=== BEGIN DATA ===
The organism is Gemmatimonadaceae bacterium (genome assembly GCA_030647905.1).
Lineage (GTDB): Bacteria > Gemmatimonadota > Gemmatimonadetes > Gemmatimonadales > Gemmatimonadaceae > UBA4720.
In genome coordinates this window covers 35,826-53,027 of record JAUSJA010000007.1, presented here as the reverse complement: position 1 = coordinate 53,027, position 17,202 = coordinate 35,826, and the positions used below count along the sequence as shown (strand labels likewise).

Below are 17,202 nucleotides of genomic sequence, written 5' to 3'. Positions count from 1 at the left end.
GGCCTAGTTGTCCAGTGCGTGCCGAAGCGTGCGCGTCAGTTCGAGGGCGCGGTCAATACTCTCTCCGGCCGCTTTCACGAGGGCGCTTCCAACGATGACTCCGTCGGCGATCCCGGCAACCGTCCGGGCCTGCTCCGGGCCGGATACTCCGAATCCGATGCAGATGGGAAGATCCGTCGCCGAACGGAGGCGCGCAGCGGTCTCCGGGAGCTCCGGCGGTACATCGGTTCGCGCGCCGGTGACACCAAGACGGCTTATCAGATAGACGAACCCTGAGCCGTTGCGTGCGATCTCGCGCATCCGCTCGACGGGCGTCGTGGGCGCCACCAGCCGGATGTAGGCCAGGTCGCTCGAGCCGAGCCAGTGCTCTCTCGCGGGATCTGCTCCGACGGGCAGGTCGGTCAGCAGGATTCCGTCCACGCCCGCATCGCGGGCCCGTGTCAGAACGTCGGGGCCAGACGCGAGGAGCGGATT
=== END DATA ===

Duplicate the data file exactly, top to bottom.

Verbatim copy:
The organism is Gemmatimonadaceae bacterium (genome assembly GCA_030647905.1).
Lineage (GTDB): Bacteria > Gemmatimonadota > Gemmatimonadetes > Gemmatimonadales > Gemmatimonadaceae > UBA4720.
In genome coordinates this window covers 35,826-53,027 of record JAUSJA010000007.1, presented here as the reverse complement: position 1 = coordinate 53,027, position 17,202 = coordinate 35,826, and the positions used below count along the sequence as shown (strand labels likewise).

Below are 17,202 nucleotides of genomic sequence, written 5' to 3'. Positions count from 1 at the left end.
GGCCTAGTTGTCCAGTGCGTGCCGAAGCGTGCGCGTCAGTTCGAGGGCGCGGTCAATACTCTCTCCGGCCGCTTTCACGAGGGCGCTTCCAACGATGACTCCGTCGGCGATCCCGGCAACCGTCCGGGCCTGCTCCGGGCCGGATACTCCGAATCCGATGCAGATGGGAAGATCCGTCGCCGAACGGAGGCGCGCAGCGGTCTCCGGGAGCTCCGGCGGTACATCGGTTCGCGCGCCGGTGACACCAAGACGGCTTATCAGATAGACGAACCCTGAGCCGTTGCGTGCGATCTCGCGCATCCGCTCGACGGGCGTCGTGGGCGCCACCAGCCGGATGTAGGCCAGGTCGCTCGAGCCGAGCCAGTGCTCTCTCGCGGGATCTGCTCCGACGGGCAGGTCGGTCAGCAGGATTCCGTCCACGCCCGCATCGCGGGCCCGTGTCAGAACGTCGGGGCCAGACGCGAGGAGCGGATT